Poorly differentiated thyroid cancer. Thyroid carcinomas can exhibit an entire spectrum of differentiation. Poorly differentiated carcinoma is intermediate on the spectrum between well-differentiated and anaplastic carcinoma and may represent a transition form(34,35). The majority of these lesions have an architectural growth pattern that is characterized by large, well-defined solid nests, an appearance that mimics neuroendocrine tumors, hence the terminology ”insular” carcinoma. Other tumors have trabecular growth patterns. The tumor cells are usually small and uniform in size; in contrast to anaplastic carcinomas there is little pleomorphism, and no bizarre, giant, or multinucleated cells are found. There is mitotic activity with three or more mitoses per 10 high power fields (36,37), which is less than that seen in anaplastic carcinomas. Tumor necrosis is usually identified as single cell necrosis or small well-defined necrotic foci in the center of cell nests rather than the large areas of geographic necrosis that are characteristic of anaplastic carcinoma. Preservation of immunohistochemical markers of epithelial and thyroid differentiation, such as thyroglobulin (Tg) and thyroid transcription factor 1 (TTF1), in poorly differentiated carcinoma can help to distinguish it from anaplastic carcinoma.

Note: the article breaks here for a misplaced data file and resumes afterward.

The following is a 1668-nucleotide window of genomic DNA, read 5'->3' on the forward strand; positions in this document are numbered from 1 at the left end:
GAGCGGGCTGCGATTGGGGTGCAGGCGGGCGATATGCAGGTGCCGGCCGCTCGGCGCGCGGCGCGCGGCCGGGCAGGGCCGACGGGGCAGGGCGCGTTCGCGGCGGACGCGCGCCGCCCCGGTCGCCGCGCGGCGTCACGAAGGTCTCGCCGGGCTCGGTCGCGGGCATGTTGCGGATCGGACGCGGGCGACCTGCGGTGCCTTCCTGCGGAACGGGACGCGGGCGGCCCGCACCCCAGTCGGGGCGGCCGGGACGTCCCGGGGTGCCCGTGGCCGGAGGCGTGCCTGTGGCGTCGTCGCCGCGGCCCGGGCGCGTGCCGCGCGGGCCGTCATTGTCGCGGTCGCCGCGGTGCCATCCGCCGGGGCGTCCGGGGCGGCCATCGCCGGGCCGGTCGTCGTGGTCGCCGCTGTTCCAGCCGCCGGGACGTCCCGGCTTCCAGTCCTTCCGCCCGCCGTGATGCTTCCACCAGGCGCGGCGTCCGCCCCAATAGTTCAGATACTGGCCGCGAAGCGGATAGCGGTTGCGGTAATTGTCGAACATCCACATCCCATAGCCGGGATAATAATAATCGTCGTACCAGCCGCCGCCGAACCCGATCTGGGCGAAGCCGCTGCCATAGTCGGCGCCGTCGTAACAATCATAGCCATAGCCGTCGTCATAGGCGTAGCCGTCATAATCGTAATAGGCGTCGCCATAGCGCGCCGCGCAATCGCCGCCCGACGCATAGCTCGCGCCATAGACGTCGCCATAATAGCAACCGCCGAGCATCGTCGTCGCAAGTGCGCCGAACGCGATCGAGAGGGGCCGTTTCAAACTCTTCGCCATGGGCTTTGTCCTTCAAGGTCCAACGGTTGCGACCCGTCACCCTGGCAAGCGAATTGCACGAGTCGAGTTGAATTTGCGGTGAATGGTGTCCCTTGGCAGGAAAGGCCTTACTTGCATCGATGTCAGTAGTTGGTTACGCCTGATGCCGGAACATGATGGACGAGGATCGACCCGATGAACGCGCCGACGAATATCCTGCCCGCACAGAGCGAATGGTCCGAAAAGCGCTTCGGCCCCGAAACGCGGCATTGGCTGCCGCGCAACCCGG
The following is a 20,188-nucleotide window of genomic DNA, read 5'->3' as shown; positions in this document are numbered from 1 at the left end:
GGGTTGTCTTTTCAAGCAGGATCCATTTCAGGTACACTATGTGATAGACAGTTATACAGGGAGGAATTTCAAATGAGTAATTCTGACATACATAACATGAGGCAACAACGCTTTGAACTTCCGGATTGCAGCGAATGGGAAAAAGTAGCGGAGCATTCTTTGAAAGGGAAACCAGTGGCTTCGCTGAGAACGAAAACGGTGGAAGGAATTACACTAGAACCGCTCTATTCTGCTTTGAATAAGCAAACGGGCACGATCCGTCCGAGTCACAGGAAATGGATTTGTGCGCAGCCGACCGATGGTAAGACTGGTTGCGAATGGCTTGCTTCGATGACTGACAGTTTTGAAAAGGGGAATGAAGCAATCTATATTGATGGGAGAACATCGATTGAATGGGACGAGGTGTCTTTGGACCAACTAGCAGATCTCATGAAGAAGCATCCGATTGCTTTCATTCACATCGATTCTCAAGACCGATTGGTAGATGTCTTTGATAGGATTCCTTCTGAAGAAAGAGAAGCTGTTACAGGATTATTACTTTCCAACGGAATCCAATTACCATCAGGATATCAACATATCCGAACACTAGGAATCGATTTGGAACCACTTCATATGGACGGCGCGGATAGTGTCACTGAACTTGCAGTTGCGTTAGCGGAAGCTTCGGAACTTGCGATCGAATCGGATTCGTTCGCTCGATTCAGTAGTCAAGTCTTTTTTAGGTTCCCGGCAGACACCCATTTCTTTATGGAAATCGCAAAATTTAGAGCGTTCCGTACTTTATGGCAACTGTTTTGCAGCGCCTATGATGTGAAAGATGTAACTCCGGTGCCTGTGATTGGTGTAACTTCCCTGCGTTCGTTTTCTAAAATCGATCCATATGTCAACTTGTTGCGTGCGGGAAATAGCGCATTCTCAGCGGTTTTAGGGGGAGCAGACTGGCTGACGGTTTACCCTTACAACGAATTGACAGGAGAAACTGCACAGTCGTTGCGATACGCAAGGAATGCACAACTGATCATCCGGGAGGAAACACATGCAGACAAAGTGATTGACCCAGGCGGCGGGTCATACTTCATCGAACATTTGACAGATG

Squamous cell thyroid cancer. ATC with a predominant squamoid growth pattern may resemble squamous carcinoma morphologically and immunohistochemically (14,15,18,38,39). Primary squamous cell carcinoma of the thyroid is exceedingly rare (40–42), accounting for less than 1% of thyroid malignancies. It can be impossible to distinguish these lesions, and their clinical behavior is not distinct (43). The presence of an adjacent well-differentiated component of papillary or follicular carcinoma or the presence of thyroid-specific molecular events provides evidence that a lesion is ATC (16,44,45). The morphology of primary squamous carcinoma of the thyroid is not distinctive, and its appearance is identical to squamous carcinoma arising elsewhere; therefore, whenever possible an invasive laryngeal or metastatic squamous carcinoma must be excluded prior to making the diagnosis of a primary squamous carcinoma of the thyroid.